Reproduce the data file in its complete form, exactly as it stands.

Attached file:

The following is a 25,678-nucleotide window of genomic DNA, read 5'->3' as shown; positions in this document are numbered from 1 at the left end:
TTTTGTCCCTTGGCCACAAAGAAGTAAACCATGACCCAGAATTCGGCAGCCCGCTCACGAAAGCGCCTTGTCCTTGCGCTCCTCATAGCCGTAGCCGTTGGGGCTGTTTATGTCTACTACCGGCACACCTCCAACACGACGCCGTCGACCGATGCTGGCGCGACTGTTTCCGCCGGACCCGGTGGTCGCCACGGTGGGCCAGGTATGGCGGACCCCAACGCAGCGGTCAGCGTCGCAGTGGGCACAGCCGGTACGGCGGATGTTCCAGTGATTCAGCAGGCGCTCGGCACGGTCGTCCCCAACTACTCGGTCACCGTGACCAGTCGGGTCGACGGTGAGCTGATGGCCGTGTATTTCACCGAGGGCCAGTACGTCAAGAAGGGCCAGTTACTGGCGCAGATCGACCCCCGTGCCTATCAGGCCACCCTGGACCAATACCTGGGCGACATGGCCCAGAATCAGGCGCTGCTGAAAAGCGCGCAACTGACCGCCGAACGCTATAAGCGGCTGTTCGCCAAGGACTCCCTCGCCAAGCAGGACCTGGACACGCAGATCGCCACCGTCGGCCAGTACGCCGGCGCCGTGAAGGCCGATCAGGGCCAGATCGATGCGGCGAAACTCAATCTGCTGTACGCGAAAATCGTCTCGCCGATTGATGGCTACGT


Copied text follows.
The following is a 25,678-nucleotide window of genomic DNA, read 5'->3' as shown; positions in this document are numbered from 1 at the left end:
TTTTGTCCCTTGGCCACAAAGAAGTAAACCATGACCCAGAATTCGGCAGCCCGCTCACGAAAGCGCCTTGTCCTTGCGCTCCTCATAGCCGTAGCCGTTGGGGCTGTTTATGTCTACTACCGGCACACCTCCAACACGACGCCGTCGACCGATGCTGGCGCGACTGTTTCCGCCGGACCCGGTGGTCGCCACGGTGGGCCAGGTATGGCGGACCCCAACGCAGCGGTCAGCGTCGCAGTGGGCACAGCCGGTACGGCGGATGTTCCAGTGATTCAGCAGGCGCTCGGCACGGTCGTCCCCAACTACTCGGTCACCGTGACCAGTCGGGTCGACGGTGAGCTGATGGCCGTGTATTTCACCGAGGGCCAGTACGTCAAGAAGGGCCAGTTACTGGCGCAGATCGACCCCCGTGCCTATCAGGCCACCCTGGACCAATACCTGGGCGACATGGCCCAGAATCAGGCGCTGCTGAAAAGCGCGCAACTGACCGCCGAACGCTATAAGCGGCTGTTCGCCAAGGACTCCCTCGCCAAGCAGGACCTGGACACGCAGATCGCCACCGTCGGCCAGTACGCCGGCGCCGTGAAGGCCGATCAGGGCCAGATCGATGCGGCGAAACTCAATCTGCTGTACGCGAAAATCGTCTCGCCGATTGATGGCTACGT